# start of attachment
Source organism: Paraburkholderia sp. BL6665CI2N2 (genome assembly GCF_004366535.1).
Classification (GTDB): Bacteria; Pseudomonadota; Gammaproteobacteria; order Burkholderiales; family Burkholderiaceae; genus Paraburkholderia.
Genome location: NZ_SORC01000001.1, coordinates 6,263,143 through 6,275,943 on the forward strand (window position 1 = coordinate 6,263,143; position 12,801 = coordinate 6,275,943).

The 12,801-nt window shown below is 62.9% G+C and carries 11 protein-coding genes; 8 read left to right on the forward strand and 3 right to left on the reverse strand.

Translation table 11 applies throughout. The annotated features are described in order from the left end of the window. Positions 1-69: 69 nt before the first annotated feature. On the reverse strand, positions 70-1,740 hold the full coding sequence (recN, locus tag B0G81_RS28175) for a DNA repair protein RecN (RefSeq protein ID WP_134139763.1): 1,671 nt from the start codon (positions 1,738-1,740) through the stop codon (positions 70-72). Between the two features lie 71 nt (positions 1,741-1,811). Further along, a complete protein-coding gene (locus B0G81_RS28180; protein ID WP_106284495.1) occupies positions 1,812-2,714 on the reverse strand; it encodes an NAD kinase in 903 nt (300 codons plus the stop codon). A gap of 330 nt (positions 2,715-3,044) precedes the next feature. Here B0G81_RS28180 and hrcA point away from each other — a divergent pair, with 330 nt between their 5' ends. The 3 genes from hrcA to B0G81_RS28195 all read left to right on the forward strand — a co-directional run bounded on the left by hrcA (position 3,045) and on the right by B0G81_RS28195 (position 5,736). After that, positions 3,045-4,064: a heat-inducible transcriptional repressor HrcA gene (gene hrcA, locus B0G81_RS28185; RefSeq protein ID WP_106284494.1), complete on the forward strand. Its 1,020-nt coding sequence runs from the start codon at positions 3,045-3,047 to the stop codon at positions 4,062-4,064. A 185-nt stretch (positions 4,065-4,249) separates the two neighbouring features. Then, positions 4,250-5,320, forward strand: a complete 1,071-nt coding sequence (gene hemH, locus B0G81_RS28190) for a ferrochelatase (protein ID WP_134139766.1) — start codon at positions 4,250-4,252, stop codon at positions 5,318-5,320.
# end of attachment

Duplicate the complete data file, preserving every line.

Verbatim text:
Source organism: Paraburkholderia sp. BL6665CI2N2 (genome assembly GCF_004366535.1).
Classification (GTDB): Bacteria; Pseudomonadota; Gammaproteobacteria; order Burkholderiales; family Burkholderiaceae; genus Paraburkholderia.
Genome location: NZ_SORC01000001.1, coordinates 6,263,143 through 6,275,943 on the forward strand (window position 1 = coordinate 6,263,143; position 12,801 = coordinate 6,275,943).

The 12,801-nt window shown below is 62.9% G+C and carries 11 protein-coding genes; 8 read left to right on the forward strand and 3 right to left on the reverse strand.

Translation table 11 applies throughout. The annotated features are described in order from the left end of the window. Positions 1-69: 69 nt before the first annotated feature. On the reverse strand, positions 70-1,740 hold the full coding sequence (recN, locus tag B0G81_RS28175) for a DNA repair protein RecN (RefSeq protein ID WP_134139763.1): 1,671 nt from the start codon (positions 1,738-1,740) through the stop codon (positions 70-72). Between the two features lie 71 nt (positions 1,741-1,811). Further along, a complete protein-coding gene (locus B0G81_RS28180; protein ID WP_106284495.1) occupies positions 1,812-2,714 on the reverse strand; it encodes an NAD kinase in 903 nt (300 codons plus the stop codon). A gap of 330 nt (positions 2,715-3,044) precedes the next feature. Here B0G81_RS28180 and hrcA point away from each other — a divergent pair, with 330 nt between their 5' ends. The 3 genes from hrcA to B0G81_RS28195 all read left to right on the forward strand — a co-directional run bounded on the left by hrcA (position 3,045) and on the right by B0G81_RS28195 (position 5,736). After that, positions 3,045-4,064: a heat-inducible transcriptional repressor HrcA gene (gene hrcA, locus B0G81_RS28185; RefSeq protein ID WP_106284494.1), complete on the forward strand. Its 1,020-nt coding sequence runs from the start codon at positions 3,045-3,047 to the stop codon at positions 4,062-4,064. A 185-nt stretch (positions 4,065-4,249) separates the two neighbouring features. Then, positions 4,250-5,320, forward strand: a complete 1,071-nt coding sequence (gene hemH, locus B0G81_RS28190) for a ferrochelatase (protein ID WP_134139766.1) — start codon at positions 4,250-4,252, stop codon at positions 5,318-5,320.